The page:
One participant from Nagaland explained that his church council had entered into an agreement with the state agriculture department for a sapling nursery for palm oil on six hectares of church-owned land. A tractor was offered as an incentive and the agreement required the church group to grow 1,25,000 saplings annually. The participant added that no information about the impact of this on local ecology had been shared at the time the agreement was signed.
The largest chunk of the palm oil land falls in Assam, and the state government has agreed to provide subsidy of Rs3 lakh to farmers willing to provide land with their documents. This scheme, however, has few takers. 
Assam’s tea garden areas too are seeing the entry of small tea growers, and this pursuit of cash crops has the potential to vastly undermine local food diversity. The use of glyphosate, a suspected carcinogen, is also only legally allowed in tea plantations in India. With land degraded with high pesticide use, tea gardens could opt to grow oil palms in future.
Northeast has subsistence economy. Conversion to cash economy that oil palm cultivation represents would result in adverse social changes
The online meeting also dwelt on how oil palm appears to be shifting patterns of land tenure – from community-owned to private. The power of gram panchayats and local government bodies would thus shift to private companies. This problem is also unique to the northeast, where constitutional protections under the Sixth Schedule and Article 371, vest land ownership with communities.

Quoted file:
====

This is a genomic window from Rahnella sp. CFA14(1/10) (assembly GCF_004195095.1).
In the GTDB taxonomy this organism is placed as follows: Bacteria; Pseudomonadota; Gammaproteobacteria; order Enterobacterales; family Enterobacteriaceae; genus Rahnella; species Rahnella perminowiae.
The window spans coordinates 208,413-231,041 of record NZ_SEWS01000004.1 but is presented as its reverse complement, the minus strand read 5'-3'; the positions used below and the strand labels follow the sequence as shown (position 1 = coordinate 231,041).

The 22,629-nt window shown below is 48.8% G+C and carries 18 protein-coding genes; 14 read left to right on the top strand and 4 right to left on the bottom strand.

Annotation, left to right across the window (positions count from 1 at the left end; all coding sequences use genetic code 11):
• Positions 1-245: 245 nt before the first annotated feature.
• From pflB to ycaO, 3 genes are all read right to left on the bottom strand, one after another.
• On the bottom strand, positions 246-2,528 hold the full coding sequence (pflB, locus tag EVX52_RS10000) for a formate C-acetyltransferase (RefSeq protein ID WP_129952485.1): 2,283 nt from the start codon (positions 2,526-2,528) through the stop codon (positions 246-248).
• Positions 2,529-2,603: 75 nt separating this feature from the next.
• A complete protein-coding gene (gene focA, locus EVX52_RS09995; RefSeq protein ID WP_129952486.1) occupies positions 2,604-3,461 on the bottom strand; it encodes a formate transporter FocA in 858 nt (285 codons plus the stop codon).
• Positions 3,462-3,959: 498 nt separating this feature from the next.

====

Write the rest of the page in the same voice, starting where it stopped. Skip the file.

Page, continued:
Those gathered for the online session were aware that loss of forests would exacerbate the climate crisis; forests are a buffer from such crises, offering a reliable source of water.
The northeast has a largely subsistence economy, and the conversion to a cash economy that oil palm cultivation represents would result in adverse social changes, some participants warned. Also, besides the water and pesticide troubles, the costs of weeding and uprooting are prohibitive and even reverting to other cultivation after uprooting the oil palms would be expensive.
Meghalaya is the only state to have rejected palm oil cultivation. Farmers in the Khasi Hill region argued that they prefer areca nut, as margins are higher for the produce.
India is today the world’s biggest importer of palm oil
 This is a long way to have travelled, from being an exporter of edible oil before Independence. In the 1970s, groundnut mustard and cotton seed supplied over 90% of the edible oil requirements of the country. 
India is also blessed with rich diversity, and there are southern states where coconut oil is the cooking medium, while in the northern states mustard oil takes that place. These regional preferences were part of local culture, and no national market existed for edible oils. In the 1990s, India introduced an Operation Flood-type project for self-reliance in edible osils, Operation Golden Flow
 The brand Dhara, created to market a brand for the edible oil grower, achieved the aim of self-sufficiency; in little time, it cornered 50% of the market in edible oil. It was not until the World Trade Organization agreement of 1994 that this success was undermined, and import duty on edible oil reduced. 
In their article for "The Wire", BM Vyas and Manu Kaushik, who worked with Gujarat Cooperative Milk Marketing Federation Ltd, note how there appeared to be a conspiracy in place to destroy the self-sufficiency in edible oil. 
They note that while oil is imported at high cost, it is made available to urban consumers at cheap rates and leading the displacement and unemployment in the rural workforce engaged in edible oil production. They add, such self-reliance in edible oil is possible again, without this push for palm oil cultivation.
*Freelance journalist